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Landscapers Lobby for More Water




Even when water remains in the system, local restrictions are shutting off the flow across the Southeast. One business owner reports laying off a third of his staff because of the no-irrigation rules.


Water restrictions are severely impacting landscaping operations across the Southeast, forcing contractors and others to organize in defense of their industry. At stake are more than newly-planted lawns, but jobs, mortgages, businesses and families.

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Don Curtis, owner of North Carolina-based SuperSod, which supplies turf to homeowners and landscapers, has been lobbying for the restrictions on landscapers to be loosened. He said the industry has been unfairly singled out because of its visibility, but that in reality, it uses water responsibly and helps protect water resources by reducing runoff.

"When you say no more watering of lawns, it's far more reaching than just those words because you can't water your landscaping; that means you can't do any more projects, which means nothing's going to protect the tributaries," he said. "I've laid off three people from my company, one-third of my staff. I know several landscapers who have had to close their doors or lay off as many as six to eight people."

Watering is crucial for landscaping, especially when establishing a new lawn or planting bed, but Curtis said landscapers know how to use water responsibly. Homeowners who overwater have a more detrimental impact, he argued. Overwatering actually weakens lawns, while stressing the lawn, by letting it dry out between waterings, forces the development of a deeper root system that is more disease resistant and winter-hardy.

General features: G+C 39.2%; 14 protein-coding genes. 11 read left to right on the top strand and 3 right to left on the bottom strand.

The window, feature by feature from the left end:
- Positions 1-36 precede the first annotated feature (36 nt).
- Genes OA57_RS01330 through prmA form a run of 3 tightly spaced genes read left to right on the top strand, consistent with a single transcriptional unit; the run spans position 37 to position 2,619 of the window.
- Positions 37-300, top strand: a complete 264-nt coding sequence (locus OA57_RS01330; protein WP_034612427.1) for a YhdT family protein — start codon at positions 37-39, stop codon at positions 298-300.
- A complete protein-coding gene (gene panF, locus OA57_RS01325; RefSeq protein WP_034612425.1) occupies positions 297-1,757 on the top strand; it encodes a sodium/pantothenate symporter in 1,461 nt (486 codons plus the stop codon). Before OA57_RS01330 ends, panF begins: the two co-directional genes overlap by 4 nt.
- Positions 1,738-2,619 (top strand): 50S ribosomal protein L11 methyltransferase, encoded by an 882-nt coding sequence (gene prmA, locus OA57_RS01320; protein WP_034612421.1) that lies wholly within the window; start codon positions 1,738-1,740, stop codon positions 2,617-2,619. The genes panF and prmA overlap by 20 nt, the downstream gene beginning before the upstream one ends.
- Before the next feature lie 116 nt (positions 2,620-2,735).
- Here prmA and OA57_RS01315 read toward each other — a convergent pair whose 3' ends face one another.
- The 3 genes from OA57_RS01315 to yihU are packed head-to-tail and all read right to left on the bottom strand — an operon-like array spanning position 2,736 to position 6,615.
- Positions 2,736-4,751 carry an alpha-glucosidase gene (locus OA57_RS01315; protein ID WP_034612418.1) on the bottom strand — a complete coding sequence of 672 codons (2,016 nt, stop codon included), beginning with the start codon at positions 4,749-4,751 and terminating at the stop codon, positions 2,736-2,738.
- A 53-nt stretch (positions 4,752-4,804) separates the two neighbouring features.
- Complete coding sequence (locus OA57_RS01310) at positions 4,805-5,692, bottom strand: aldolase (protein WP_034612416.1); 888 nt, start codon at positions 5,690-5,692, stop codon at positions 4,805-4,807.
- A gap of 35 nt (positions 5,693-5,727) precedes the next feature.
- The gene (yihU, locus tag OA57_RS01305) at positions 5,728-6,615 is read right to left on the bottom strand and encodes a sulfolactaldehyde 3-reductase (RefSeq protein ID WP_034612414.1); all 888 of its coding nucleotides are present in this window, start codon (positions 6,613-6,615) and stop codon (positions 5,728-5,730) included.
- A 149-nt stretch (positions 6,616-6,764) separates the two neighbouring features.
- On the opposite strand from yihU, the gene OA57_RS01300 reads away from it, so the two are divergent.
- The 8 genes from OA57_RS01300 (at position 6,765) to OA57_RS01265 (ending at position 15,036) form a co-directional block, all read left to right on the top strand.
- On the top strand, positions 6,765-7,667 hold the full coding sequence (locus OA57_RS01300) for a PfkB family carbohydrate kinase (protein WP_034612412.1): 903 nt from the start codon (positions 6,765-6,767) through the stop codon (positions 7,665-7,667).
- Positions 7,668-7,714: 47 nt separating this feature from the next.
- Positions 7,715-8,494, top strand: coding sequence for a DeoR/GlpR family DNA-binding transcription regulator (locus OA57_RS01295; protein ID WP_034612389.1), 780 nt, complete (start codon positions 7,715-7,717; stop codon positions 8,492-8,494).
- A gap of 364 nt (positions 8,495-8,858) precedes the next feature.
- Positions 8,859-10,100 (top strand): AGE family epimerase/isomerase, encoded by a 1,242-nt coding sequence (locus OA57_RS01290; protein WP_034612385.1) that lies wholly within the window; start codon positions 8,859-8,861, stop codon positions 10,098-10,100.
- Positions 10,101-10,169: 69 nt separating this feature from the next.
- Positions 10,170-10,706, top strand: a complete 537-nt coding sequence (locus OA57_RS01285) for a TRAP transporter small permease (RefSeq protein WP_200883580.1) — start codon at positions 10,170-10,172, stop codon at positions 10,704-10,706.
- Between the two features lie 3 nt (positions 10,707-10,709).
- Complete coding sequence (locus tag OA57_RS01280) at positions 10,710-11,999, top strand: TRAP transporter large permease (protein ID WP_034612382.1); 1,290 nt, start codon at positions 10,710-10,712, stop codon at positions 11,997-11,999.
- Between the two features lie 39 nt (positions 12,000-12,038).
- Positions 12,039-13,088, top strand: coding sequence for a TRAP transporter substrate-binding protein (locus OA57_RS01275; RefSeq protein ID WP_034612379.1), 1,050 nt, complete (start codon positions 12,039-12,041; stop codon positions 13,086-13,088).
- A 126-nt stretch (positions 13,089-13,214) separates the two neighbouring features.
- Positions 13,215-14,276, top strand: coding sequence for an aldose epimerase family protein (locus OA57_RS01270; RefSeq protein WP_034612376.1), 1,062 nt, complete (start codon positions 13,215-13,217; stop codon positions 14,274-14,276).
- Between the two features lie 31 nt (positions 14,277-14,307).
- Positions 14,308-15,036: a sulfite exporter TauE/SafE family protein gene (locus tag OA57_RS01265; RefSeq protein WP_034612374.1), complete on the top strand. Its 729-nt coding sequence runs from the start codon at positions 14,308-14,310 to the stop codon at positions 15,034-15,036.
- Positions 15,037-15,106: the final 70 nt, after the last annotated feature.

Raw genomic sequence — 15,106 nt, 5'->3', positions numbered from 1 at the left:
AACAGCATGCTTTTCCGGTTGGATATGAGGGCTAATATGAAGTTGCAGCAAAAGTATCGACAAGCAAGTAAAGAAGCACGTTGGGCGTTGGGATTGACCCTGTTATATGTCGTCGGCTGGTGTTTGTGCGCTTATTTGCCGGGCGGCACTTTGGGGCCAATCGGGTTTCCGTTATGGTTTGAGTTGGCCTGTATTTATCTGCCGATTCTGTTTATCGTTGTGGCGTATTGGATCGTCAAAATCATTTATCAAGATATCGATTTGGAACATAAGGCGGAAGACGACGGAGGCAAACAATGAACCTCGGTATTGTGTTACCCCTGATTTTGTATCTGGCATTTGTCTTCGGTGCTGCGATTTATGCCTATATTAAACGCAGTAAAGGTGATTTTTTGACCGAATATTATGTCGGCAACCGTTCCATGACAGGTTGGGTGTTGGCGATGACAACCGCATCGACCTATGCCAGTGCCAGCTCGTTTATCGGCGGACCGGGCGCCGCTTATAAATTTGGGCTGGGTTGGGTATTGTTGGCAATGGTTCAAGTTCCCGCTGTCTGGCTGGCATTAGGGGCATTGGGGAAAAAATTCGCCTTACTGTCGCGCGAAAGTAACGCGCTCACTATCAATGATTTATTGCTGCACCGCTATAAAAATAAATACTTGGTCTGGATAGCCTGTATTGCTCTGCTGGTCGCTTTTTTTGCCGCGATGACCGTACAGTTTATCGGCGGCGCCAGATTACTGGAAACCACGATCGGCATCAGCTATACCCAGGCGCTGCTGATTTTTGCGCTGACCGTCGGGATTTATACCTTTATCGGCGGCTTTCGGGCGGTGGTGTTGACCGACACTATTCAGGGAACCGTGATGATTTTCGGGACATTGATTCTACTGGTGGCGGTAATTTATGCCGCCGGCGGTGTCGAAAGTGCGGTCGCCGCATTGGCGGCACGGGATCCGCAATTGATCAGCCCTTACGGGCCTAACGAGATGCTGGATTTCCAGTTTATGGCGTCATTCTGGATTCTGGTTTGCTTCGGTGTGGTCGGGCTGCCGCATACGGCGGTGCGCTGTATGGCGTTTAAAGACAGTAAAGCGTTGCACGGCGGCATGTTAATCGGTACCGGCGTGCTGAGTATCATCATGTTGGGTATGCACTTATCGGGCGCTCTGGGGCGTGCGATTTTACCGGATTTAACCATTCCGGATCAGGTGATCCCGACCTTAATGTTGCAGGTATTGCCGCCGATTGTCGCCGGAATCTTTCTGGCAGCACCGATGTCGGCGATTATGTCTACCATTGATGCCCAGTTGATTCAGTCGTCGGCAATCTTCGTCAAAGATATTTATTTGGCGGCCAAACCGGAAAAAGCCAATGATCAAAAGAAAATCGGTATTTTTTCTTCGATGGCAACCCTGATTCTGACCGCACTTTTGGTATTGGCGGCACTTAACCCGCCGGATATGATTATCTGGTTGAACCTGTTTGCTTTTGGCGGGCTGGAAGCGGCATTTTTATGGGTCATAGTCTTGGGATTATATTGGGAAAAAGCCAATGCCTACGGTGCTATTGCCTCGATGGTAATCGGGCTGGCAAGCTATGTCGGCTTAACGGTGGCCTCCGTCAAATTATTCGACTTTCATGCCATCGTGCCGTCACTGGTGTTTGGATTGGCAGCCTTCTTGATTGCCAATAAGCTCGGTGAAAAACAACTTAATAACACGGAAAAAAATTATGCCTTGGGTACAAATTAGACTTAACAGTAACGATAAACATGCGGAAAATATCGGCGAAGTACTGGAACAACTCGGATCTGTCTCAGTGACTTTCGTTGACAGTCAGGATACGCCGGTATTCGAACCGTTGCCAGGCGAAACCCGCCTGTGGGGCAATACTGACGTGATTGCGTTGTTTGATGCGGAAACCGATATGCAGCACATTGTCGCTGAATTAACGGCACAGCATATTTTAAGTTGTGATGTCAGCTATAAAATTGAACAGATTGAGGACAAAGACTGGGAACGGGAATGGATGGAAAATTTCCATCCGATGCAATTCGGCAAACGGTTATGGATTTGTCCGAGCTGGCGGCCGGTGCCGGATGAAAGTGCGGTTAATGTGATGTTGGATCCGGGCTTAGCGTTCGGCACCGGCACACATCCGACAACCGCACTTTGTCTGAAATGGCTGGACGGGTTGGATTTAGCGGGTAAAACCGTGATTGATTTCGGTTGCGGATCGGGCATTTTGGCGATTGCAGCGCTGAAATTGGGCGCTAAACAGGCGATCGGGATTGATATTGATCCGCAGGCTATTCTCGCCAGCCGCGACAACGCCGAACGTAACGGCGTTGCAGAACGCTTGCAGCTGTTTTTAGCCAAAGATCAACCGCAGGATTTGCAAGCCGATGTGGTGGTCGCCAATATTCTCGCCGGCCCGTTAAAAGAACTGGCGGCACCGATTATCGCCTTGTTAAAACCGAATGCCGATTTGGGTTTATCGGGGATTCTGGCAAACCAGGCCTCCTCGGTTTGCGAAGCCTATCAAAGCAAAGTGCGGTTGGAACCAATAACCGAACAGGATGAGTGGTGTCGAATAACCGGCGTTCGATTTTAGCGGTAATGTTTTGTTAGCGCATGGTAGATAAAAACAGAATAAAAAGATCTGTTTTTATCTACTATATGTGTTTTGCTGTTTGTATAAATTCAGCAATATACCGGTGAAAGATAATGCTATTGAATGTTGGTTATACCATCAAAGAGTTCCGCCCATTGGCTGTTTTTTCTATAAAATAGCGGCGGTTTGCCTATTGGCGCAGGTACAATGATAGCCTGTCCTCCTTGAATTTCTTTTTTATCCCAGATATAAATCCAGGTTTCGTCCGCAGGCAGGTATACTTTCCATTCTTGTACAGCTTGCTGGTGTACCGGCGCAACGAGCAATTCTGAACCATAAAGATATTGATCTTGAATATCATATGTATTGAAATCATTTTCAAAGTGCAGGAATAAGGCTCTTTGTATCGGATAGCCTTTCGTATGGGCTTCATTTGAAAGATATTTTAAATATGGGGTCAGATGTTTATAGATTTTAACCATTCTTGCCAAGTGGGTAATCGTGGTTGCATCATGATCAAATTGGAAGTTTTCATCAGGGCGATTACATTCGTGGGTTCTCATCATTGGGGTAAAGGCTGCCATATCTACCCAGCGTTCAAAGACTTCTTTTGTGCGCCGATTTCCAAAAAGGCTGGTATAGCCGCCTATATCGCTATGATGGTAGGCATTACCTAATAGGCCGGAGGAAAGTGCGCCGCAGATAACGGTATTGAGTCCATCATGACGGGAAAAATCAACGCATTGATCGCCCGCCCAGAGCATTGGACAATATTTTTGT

Jobs on Line

Several local landscapers have felt the impact but have been able to find ways to keep working despite the restrictions. Blair Walton, operations manager for Landscapes Unique, said irrigation systems are an essential part of the business. "We install an irrigation system on every project that we do, or we wouldn't be able to guarantee the plants or even recommend doing the work, because water is essential to the growth of sod and plantings, especially when they're first getting established," he said.

Fortunately, many of the company's customers are able to use wells for irrigation. Also, he said, "Most of our planting beds are drip irrigation, which is still allowed under the water restrictions."

Mike Carter, owner of Wrightsville Beach Landscaping, said the biggest impact will come in the 2008 growing season if the dry conditions don't improve. "Because of the time of year, it mostly affected us in our annual flower installations last fall; we had to go out and hand water, where normally we would just be running irrigation systems," he said. "That was the biggest effect we've had so far because the restrictions were put in place toward the end of the growing season."

The company has also continued to work on projects outside of New Hanover County, where there are no water restrictions in effect.

Hardscapes Help

Another landscaping firm, Green Side Up! of Wilmington, N.C. has seen customers holding off on landscaping projects because of concerns about the drought and the restrictions. "Between the building moratorium and the water restrictions, it's been an uphill battle," said owner Jason Steveson.

The company has persevered thanks to diversification -- it has continued to install hardscapes, such as patios and pavers.

Source: Lumina News (Wrightsville, N.C.)


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March 25, 2019, 12:09 pm PDT

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